Self-Study QFT: Prerequisites for Feynman Diagrams, QED & More

In summary: Are you studying physics at university?Yes, I am trying to self study QM from Griffiths' Introduction to Quantum Mechanics book. What are the sub topics in QM that are required to understand QFT at the level of Feynman Diagrams, QED processes etc. Basically Part 1 of Peskin and Schroeder textbook.
  • #1
quantumdarkmatter
3
0
Summary:: I want to study QFT 1 in the upcoming semester, so what are the prerequisites to study it. By QFT 1 I mean Classical field theory, Canonical Quantization, Feynman Diagrams, and QED.

I am trying to self study QM from Griffiths' Introduction to Quantum Mechanics book. What are the sub topics in QM that are required to understand QFT at the level of Feynman Diagrams, QED processes etc. basically Part 1 of Peskin and Schroeder textbook.
 
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  • #2
Is it better to do QFT 1 by self studying Quantum and Classical mechanics or wait for the formal courses which will happen in next year as two semester course and then take QFT the following year.

Or I could study relativistic formulation of electrodynamics now and extend this study to study General Relativity in a short break I would have in winter.
 
  • #4
quantumdarkmatter said:
Is it better to do QFT 1 by self studying Quantum and Classical mechanics or wait for the formal courses which will happen in next year as two semester course and then take QFT the following year.

Or I could study relativistic formulation of electrodynamics now and extend this study to study General Relativity in a short break I would have in winter.
Are you studying physics at university?
 
  • #5
I would not recommend study Peskin's book directly. It may be too difficult.

You could check this website, https://physics.ac/how-to-learn-qft/ .

It lists the basic prerequisites and recommend different books.
 
  • #6
PeroK said:
Are you studying physics at university?
Yeah
 
  • #7
quantumdarkmatter said:
I am trying to self study QM from Griffiths' Introduction to Quantum Mechanics book. What are the sub topics in QM that are required to understand QFT at the level of Feynman Diagrams, QED processes etc. basically Part 1 of Peskin and Schroeder textbook.
From Griffiths you need to know the axioms of quantum mechanics (Hilbert space, state vector, Schroedinger equation, commutation relations, observables and measurement), and be comfortable with both Schroedinger and Heisenberg pictures of time evolution.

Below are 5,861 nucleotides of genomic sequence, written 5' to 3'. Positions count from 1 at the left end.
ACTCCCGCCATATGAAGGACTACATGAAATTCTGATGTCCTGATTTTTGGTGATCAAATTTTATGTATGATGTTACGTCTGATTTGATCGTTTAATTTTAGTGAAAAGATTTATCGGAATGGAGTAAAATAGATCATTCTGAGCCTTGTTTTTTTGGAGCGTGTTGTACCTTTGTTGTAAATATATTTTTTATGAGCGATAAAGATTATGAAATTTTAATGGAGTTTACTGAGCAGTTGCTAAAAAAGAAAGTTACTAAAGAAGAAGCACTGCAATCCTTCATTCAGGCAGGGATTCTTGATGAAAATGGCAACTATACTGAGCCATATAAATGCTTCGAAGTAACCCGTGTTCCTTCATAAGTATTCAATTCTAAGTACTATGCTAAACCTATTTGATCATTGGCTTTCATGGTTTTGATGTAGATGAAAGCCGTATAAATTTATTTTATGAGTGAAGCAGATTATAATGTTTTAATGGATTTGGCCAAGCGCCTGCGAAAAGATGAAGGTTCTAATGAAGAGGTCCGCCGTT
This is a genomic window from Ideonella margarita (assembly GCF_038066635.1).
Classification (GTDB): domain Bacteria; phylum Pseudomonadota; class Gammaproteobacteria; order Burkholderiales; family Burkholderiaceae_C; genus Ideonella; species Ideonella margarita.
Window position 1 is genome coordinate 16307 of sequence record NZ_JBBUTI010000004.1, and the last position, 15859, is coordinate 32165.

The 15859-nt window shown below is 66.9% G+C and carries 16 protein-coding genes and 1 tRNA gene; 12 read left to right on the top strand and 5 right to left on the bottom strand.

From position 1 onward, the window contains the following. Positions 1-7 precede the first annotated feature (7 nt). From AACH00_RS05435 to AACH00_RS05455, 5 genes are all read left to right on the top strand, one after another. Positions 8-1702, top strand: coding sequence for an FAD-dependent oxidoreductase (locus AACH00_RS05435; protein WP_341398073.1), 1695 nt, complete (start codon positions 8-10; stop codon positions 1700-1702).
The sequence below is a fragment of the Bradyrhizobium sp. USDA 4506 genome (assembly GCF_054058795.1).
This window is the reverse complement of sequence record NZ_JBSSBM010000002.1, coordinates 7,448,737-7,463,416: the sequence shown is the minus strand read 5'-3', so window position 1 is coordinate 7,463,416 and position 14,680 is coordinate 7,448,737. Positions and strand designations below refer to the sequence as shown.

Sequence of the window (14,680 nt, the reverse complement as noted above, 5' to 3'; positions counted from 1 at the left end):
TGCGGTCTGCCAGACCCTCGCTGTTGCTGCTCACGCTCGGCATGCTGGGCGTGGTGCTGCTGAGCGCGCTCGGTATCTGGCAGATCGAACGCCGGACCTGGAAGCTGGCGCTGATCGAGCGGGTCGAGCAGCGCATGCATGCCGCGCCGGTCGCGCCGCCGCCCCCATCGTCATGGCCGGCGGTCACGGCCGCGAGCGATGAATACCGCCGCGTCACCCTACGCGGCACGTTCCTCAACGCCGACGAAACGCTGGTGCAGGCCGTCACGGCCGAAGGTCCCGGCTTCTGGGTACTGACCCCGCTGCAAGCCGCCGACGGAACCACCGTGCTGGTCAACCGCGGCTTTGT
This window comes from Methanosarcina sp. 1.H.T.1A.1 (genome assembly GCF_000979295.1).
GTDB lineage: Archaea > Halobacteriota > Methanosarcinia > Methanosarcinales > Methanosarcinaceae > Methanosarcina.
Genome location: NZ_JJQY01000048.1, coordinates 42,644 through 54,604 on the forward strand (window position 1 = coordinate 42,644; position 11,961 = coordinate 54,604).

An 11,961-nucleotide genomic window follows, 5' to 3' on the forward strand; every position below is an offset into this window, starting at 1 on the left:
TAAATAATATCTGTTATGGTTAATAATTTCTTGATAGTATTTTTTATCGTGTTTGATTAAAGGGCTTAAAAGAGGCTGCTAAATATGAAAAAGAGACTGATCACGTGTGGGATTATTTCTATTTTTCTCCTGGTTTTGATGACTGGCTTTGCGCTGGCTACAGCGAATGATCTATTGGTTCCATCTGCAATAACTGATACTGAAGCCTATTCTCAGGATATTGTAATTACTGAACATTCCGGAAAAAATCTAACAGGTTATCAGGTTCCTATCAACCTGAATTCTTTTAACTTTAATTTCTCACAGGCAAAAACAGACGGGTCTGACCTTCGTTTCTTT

Some approaches to QFT at an easier level than Peskin and Schroeder are Mandl and Shaw, and non-relativistic QFT from the view of condensed matter physics, which is just a language for non-relativistic quantum mechanics of many identical particles. QFT for the gifted amateur has gotten good reviews from many, although I haven't read it.
 

Related to Self-Study QFT: Prerequisites for Feynman Diagrams, QED & More

1. What is the purpose of self-study QFT?

Self-study QFT, or self-study quantum field theory, is a way for individuals to learn the fundamentals of quantum field theory on their own. It allows for a more flexible and personalized learning experience, as well as the opportunity to delve deeper into specific topics of interest.

2. What are the prerequisites for studying QFT?

The main prerequisites for studying QFT include a strong background in classical mechanics, quantum mechanics, and special relativity. A solid understanding of linear algebra, calculus, and complex analysis is also necessary.

3. How do Feynman diagrams relate to QFT?

Feynman diagrams are a visual representation of the mathematical calculations involved in QFT. They are used to depict the interactions between particles and can help simplify complex calculations.

4. What is QED and how does it relate to QFT?

QED, or quantum electrodynamics, is a specific field of study within QFT that focuses on the interactions between particles and electromagnetic fields. It is often considered the most successful and well-tested theory in physics, and is used to explain phenomena such as light and electricity.

5. What are some resources for self-study QFT?

There are many resources available for self-study QFT, including textbooks, online lectures and courses, and problem sets. Some popular textbooks include "Quantum Field Theory for the Gifted Amateur" by Tom Lancaster and Stephen J. Blundell, and "Quantum Field Theory in a Nutshell" by A. Zee. Online resources include MIT's OpenCourseWare and the Perimeter Institute's "Quantum Field Theory for the Gifted Amateur" course. Additionally, there are many online forums and communities where individuals can discuss and ask questions about QFT.

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